Reply
  3. mona

    A couple of years back, my 2 hives were destroyed by a bear. Now my husband has placed a shipping container on our property an has given me permission for 2 hives to go up on top. I am happy-happy-happy again!

    Reply
  4. Terry Grant

    We are also looking to place a beehive at our school and were concerned about students with allergies, but never thought to put it on the roof! We have beautiful floor to ceiling windows on our third floor that will offer plenty of observation of the hive. We also have built in ladders already outside for access.

    Although I’m not too excited about going on the third floor myself, with some railings installed I don’t think that would be too big of an issue. Thanks for the great ideas!

    Reply
  5. JoAnn

    Did you set the hives up as empty boxes and add a nuc or did you somehow get a full hive up there

    Reply
    • Hilary

      I carried them up as a full colony. Single box.

      Reply
  6. Rania Janbayn

    I live in Plano Texas. A few days ago my husband noticed that we have a beehive big enough to be noticed from the backyard. I was so so excited about having the beehive but my husband is worried that the roof might be damaged and he even wants them removed as soon as possible. Do you think we’re going to have honey sometime soon or the heat in Texas would ruin the beehive and therefore we should remove them since we’re not going to benefit from them? And also would they contribute to any damage to the roof? Thank you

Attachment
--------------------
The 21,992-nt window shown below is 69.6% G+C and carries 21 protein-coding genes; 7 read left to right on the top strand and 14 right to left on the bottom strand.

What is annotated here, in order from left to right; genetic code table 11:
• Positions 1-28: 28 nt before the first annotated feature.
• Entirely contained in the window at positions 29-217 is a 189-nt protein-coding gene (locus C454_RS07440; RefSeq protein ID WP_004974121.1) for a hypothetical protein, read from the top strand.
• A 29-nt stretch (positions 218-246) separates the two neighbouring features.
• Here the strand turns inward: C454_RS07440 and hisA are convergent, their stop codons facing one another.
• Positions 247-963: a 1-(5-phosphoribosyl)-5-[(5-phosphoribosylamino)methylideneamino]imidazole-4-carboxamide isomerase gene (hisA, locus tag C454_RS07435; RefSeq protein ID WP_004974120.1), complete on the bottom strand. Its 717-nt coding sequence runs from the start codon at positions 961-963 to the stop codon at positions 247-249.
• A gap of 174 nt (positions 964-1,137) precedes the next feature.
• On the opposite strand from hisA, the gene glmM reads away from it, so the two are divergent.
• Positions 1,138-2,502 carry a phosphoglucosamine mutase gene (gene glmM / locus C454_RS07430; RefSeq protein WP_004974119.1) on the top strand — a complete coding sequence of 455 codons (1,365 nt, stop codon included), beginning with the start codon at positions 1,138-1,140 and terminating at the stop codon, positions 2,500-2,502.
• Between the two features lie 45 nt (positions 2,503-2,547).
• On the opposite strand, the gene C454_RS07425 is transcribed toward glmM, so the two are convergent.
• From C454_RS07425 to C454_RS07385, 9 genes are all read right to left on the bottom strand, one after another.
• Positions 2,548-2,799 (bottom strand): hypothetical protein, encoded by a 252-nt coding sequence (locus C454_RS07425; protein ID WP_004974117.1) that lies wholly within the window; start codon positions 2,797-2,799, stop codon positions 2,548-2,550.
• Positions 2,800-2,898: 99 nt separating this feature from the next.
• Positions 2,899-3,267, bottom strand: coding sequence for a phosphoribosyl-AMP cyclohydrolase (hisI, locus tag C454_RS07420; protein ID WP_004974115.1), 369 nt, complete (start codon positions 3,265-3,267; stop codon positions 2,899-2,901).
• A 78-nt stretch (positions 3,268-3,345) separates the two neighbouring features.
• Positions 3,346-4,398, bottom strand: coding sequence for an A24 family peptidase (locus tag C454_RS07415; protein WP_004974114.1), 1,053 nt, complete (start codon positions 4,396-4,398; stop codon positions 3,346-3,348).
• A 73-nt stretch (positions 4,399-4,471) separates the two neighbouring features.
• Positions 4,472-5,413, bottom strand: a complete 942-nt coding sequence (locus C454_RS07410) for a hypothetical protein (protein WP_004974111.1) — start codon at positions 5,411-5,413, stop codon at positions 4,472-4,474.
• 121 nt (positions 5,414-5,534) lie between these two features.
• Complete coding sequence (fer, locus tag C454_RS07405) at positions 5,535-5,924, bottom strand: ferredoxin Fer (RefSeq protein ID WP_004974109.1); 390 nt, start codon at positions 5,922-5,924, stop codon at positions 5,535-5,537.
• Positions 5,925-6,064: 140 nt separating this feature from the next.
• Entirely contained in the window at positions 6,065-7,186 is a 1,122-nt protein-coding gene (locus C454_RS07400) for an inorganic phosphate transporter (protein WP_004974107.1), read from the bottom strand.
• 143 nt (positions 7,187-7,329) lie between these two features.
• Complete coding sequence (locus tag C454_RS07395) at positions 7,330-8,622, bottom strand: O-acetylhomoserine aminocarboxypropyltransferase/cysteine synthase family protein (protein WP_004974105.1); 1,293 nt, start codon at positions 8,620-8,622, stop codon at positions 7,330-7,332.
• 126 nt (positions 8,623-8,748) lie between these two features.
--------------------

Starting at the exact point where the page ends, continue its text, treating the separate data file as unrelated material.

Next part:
Reply
    • Hilary

      It sounds like you are saying bees moved inside the roof of your house. If that is the case… They won’t damage the roof, but to get them out alive you usually have to cut into the roof and then repair it. I would deal with it ASAP. The longer you wait the bigger they get and the more costly and difficult it will be to remove them. If you want to get honey and keep bees, you should get a manageable bee hive box and put bees in that. 🙂

      Reply
  7. Scott Holifield

    I have bees on my ‘rooftop’ and it’s working great! Less hive beetles than the other local beekeepers. I have a covered porch and on top of this is a great deck. There is a spiral staircase from the outside and a door from a guest bedroom leads out to this deck. I am able to go out every morning and watch them fly and check on them. Works great for me and keeps my dogs away from the hives!

    Reply
    • Peter Davis

      Want to place hive above 2nd floor roof near 3rd floor (attic) bifold doors. Are we likely to have issues with bees in attic bedroom thru gaps between bifold doors?

      Reply
      • Hilary

        I would have to see it to know, but it sounds like a possibility.

        Reply
  8. Rick Chance

    I just got my first two hives (nucs) and installed them three weeks ago on a low and also low-slopping roof with easy access. It’s great because I have a great view of them from a screen enclosure right below so I can watch them everyday.